Trial period agreed at too late a stage
It is stipulated in the Netherlands Civil Code that trial periods should always be agreed in writing, at the moment the employment contract in question is entered into. A definite employment contract whose term is shorter than two years may not involve a trial period in excess of one month. This may be departed from (to the employee’s detriment, to be sure) in the event that a Collective Labour Agreement (CLA) is in force.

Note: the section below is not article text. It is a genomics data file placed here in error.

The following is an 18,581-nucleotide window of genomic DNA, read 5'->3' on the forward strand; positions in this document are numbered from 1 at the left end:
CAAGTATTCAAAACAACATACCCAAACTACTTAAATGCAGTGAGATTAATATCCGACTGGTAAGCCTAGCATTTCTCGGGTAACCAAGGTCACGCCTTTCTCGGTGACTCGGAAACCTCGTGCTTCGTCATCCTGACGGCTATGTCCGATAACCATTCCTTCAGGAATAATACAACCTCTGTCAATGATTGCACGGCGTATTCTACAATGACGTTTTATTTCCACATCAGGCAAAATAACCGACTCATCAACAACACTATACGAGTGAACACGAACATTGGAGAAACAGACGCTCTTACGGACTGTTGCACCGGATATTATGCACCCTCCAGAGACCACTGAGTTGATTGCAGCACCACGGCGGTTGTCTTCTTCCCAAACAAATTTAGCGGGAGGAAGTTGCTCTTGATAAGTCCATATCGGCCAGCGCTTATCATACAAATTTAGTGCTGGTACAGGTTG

The Arnhem‑Leeuwarden Court of Appeal recently found itself adjudicating a matter involving an employment contract with an overall term of nine months which had featured a two-month trial period, with the written contract itself not having been prepared or signed by the employer until the statutory one-month trial period had elapsed. The trial period clause was in breach of prevailing legislation. The employer, quoting the trial period clause, had dismissed the employee in question just before the latter had been able to complete his second month. The employer had belatedly invoked the trial period clause as per the CLA for Garden Centres, which it claimed applied. Not having been declared to be binding, the CLA in question failed, in fact, to bind either the employer or the employee as neither was a member of any of the parties between which the CLA had been concluded, which in turn implied that it was only by incorporation that the CLA could be deemed to apply to the employment contract. However, the employment contract featuring the incorporation clause had not been laid down in writing until after the date of expiry of the one month term, and it was now no longer possible to invoke against the employee the retroactive application of the CLA for Garden Centres where it concerned the extended trial period. The employer’s reliance on the oral agreement of the incorporation clause likewise failed to succeed: in the event that a trial period is based exclusively on an incorporation clause, the latter too is required to have been entered into in writing so as to make sure that the employee should know exactly where he or she was at. The invalid cancellation of the employment contract had rendered the employer liable for damages vis-à-vis the employee it had sent packing.